The mineralogy and phase chemistry of silicic tephras erupted from Mount St. Helen's volcano, Washington
Smith, Diane R.
Leeman, William P.
Master of Arts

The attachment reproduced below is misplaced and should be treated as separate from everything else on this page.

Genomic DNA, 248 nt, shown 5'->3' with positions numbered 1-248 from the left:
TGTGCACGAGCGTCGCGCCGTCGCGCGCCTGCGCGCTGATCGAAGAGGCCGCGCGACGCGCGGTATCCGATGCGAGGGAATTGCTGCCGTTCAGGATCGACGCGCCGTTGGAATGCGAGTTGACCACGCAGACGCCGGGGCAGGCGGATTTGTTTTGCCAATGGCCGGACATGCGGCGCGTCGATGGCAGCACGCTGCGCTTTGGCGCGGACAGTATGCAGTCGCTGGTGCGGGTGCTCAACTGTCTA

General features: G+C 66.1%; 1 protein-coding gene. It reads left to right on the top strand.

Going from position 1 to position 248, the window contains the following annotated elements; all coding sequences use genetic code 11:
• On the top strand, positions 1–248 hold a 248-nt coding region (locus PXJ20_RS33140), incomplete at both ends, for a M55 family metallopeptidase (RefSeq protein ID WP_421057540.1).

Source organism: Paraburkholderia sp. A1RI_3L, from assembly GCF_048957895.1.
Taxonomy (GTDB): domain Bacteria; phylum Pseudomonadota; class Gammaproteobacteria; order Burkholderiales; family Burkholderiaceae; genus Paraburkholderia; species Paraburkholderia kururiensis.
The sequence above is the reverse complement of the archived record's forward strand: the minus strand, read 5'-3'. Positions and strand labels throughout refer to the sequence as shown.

The Recent eruptive history of Mount St. Helens volcano in Washington includes numerous explosive eruptions which produced voluminous and widespread silicic tephra layers. Many tephra sets have "been defined on the "basis of ferromagnesian phenocryst assemblages and carbon-l4 ages (Mullineaux et al., 1975) and provide an excellent record of explosive activity through time. They are useful time-stratigraphic markers as they are interbedded with other sedimentary and volcanic units in areas of the Pacific Northwest. Investigations of petrography, modal abundances of heavy minerals and phase compositions (determined by electron microprobe) were utilized in an effort to define parameters to unambiguously identify individual tephras. The characteristics which are most distinctive of different tephras include orthopyroxene compositions, iron-titanium oxide compositions, equilibration temperatures and oxygen fugacities obtained with magnetite-ilmenite geothermometry and geobarometry, and ferromagnesian silicate assemblages as defined by optical and x-ray diffraction techniques. No single characteristic is in itself distinctive and several characteristics should be used in identification of unknown tephras. The wide compositional ranges for silicate minerals, variable modal abundances of heavy minerals, and observed ranges of oxide equilibration temperatures and oxygen fugacities suggest that some of the magmas may have been chemically or physically heterogeneous. Iron-titanium oxide equilibration temperatures and oxygen fugacities correlate with mineral assemblage and composition. High temperatures and oxygen fugacities correspond with assemblages of hornblende + cummingtonite + orthopyroxene (relatively low in FeO) and lower temperatures and oxygen fugacities correspond with hornblende + orthopyroxene (relatively enriched in FeO). The Mount St. Helens cummingtonite-bearing tephras show higher temperatures and oxygen fugacities of equilibration of associated iron-titanium oxides compared to other cummingtonite-bearing silicic pumice deposits. Temporal trends of temperature and ferromagnesian silicate assemblages suggest that some of the tephras may be related, but limited geochemical data and biased sampling of only silicic tephras and not other products erupted during the same time intervals do not allow strong conclusions regarding petrogenetic relations.